Marianne Rizkallah, Music Therapist for music licensing company PPL PRS shares her top tips to help ease anxious feelings.
Marianne Rizkallah, Music Therapist for music licensing company PPL PRS
Marianne is Vice Chair and Trustee for the British Association of Music Therapy, Director of North London Music Therapy and Music Therapy Outreach and Enterprise Tutor for the Guildhall School of Music and Drama. She qualified as a music therapist from the Guildhall in 2013.
Since March 2020, a lot has changed for many across the UK. For those of us who were making it through life well enough, it now seems common to know of someone experiencing symptoms of anxiety or feel a little on edge yourself. As many of us return to the office for the first time or embark on the next chapter in our lives, realising the symptoms of our stress and working out ways to overcome them is essential.
Signs of anxiety and stress in the workplace
Firstly, let’s establish the signs of anxiety so we can understand our bodies and mind before implementing ways to aid these symptoms. We may experience physical feelings such as a quickening heart rate, shallow breaths, fatigue and muscle aches. In a workplace context, anxiety can manifest as feeling irritated by our colleagues or paranoia, whereby we presume the worst when a senior manager makes a comment, for example. Our minds can be masters at playing tricks on our bodies, causing symptoms to feel very real and overwhelming. What it means though, is that if we can harness the power of music and other habits to calm our anxious minds then our physical symptoms should subside too.
The physical symptoms of anxiety – PPL PRS
As a music therapist, I dedicate my career to supporting others and their symptoms. That said, it’s important to practise what I preach so here are my three favourite daily habits to ease negative feelings.
- Listen to your favourite music
In a recent PPL PRS survey*, when asked whether different types of music affect their mood in different ways (i.e. some lift their spirits while others leave them feeling mellow), almost two-thirds of Brits answered ‘yes definitely’ while 31% said ‘yes sometimes’.
I recommend tailoring your music choice to your need at the time:
- Play faster music to boost energy
Music genres with a slightly higher BPM (beats per minute) than your heart rate will encourage your heart to keep pace, pumping more oxygen around your body and have you firing on all cylinders. Therefore, music can enhance sporting performance — whether you’re in the gym or gearing up for a game.
You may wish to play tracks with a faster tempo at work to turbo-charge you through your to-do list; on admin-heavy or repetitive tasks, for example. Indeed, PPL PRS further found that pop music — a generally upbeat style of music — is the most popular genre to power productivity at work (43%) while over a quarter (26%) of UK workers prefer rock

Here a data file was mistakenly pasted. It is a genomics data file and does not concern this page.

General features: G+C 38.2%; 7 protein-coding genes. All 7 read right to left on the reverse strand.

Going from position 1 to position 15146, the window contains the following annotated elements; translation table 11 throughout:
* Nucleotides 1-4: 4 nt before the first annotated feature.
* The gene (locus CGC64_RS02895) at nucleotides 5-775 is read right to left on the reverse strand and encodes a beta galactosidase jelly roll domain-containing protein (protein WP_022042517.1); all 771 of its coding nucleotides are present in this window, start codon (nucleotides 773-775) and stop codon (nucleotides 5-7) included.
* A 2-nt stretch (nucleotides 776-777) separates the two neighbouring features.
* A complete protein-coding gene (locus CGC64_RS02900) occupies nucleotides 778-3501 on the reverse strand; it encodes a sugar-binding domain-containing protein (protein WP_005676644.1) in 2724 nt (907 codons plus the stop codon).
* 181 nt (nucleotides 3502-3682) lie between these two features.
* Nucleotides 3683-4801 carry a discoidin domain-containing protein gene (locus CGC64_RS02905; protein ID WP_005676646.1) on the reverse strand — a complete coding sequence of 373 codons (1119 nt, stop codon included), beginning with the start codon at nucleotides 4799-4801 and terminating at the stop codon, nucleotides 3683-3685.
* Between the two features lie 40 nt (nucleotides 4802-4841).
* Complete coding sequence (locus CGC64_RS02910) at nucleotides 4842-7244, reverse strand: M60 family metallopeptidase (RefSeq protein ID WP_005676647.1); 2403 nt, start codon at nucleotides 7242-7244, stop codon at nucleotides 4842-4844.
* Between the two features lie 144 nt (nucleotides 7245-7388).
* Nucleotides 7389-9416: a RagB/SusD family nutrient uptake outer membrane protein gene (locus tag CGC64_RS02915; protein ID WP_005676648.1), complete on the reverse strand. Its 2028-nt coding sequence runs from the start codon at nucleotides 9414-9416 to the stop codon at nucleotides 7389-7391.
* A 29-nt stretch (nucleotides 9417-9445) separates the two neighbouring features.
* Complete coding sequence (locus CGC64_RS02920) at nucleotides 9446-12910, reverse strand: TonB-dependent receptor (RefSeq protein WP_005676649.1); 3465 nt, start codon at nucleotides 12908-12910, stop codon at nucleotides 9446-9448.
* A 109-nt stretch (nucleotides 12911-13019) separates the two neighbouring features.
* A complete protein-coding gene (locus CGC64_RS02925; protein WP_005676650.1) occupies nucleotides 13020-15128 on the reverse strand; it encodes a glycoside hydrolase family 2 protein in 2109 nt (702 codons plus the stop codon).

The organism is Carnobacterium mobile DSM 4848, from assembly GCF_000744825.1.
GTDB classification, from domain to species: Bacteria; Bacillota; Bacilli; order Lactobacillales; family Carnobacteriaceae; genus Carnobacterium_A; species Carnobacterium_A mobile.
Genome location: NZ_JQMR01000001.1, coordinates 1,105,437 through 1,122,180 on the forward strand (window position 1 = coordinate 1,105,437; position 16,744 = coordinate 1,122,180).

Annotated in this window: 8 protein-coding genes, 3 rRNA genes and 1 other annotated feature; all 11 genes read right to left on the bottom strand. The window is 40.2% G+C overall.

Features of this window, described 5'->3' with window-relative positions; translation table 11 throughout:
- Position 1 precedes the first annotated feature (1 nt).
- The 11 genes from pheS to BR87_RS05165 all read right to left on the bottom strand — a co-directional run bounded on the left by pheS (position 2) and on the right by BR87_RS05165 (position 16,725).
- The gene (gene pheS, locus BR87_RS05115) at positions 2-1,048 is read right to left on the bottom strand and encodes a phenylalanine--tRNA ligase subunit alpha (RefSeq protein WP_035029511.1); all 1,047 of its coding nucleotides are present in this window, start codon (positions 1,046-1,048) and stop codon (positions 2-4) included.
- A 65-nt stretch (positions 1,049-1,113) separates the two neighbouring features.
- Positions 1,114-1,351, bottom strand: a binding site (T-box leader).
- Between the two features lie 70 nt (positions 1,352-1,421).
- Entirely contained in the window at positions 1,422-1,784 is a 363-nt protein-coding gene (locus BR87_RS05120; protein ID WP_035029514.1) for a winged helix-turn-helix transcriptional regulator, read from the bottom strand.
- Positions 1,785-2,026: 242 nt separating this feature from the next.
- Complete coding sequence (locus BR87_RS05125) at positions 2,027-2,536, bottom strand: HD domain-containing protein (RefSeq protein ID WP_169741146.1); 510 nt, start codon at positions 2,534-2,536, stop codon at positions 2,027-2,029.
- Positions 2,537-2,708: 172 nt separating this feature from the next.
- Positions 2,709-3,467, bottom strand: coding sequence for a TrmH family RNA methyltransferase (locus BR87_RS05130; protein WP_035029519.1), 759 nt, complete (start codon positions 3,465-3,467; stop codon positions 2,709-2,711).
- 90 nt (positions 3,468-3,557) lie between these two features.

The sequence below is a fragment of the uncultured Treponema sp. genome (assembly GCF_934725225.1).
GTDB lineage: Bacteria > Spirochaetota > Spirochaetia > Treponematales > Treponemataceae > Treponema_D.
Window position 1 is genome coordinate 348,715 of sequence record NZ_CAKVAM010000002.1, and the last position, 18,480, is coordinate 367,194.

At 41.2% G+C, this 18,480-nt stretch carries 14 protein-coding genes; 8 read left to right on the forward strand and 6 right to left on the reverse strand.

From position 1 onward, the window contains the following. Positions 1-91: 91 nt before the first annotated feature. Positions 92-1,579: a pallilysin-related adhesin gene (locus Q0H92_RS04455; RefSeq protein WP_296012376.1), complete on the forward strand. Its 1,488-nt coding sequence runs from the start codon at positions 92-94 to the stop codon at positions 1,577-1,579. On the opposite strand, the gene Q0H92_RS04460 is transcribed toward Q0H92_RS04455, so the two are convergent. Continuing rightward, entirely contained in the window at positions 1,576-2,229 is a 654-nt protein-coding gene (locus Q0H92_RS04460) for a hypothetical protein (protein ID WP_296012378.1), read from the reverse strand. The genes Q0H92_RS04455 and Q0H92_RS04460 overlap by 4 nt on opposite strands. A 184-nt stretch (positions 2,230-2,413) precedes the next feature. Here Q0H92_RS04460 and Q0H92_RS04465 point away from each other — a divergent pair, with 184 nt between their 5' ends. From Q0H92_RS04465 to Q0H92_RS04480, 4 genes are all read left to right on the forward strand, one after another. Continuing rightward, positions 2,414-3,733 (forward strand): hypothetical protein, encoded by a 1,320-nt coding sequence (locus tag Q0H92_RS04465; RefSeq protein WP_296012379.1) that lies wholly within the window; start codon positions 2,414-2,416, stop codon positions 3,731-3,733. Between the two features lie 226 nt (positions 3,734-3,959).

- Or try music without lyrics to aid concentration
Having a musical “sound bath” without the distraction of words can give your mind the space to tune into your immediate surroundings. This is ideal when everything feels slightly overwhelming or you’re working to a tight deadline.
Ultimately, experiment with slow and speedy tracks to find the genre that’s best for you.
- Get out into nature
Studies are still discovering exactly how being around wildlife helps our mental health. But in my experience as a music therapist, many people point to the calming feeling of being in nature and at one with the rhythms of the earth to help organise their thoughts.
Being outdoors engages the senses. Taking a moment to appreciate the season’s sights – from red and golden autumn leaves to bright summer sunshine – can evoke gratitude. Ambient sounds, like birdsong, may also relax you. If you run on a busy schedule, it’s natural to worry that you don’t have enough time but never underestimate the power of fresh air and a change of scene to re-charge you. Stretching your legs supercharges your physical health, too.
You could turn your stroll into a social occasion by inviting your partner, a friend or family member. This may either take your mind of any worries or present an outlet to share how you feel with another person. Suggest a ‘walking meeting’ with a colleague if you have returned to the office or dial into a video call while outdoors; a different environment may untap new creative ideas.
3. Write down your thoughts
This could be something more intentional, like journaling, or it could be free association scribbling onto paper until everything is out of your head. Being able to see your thoughts in front of you gives you a space to reflect on what was previously locked up in your mind. Having that new perspective can help you feel less overwhelmed.
*A survey of 2,101 UK respondents by Perspectus Global in September 2021.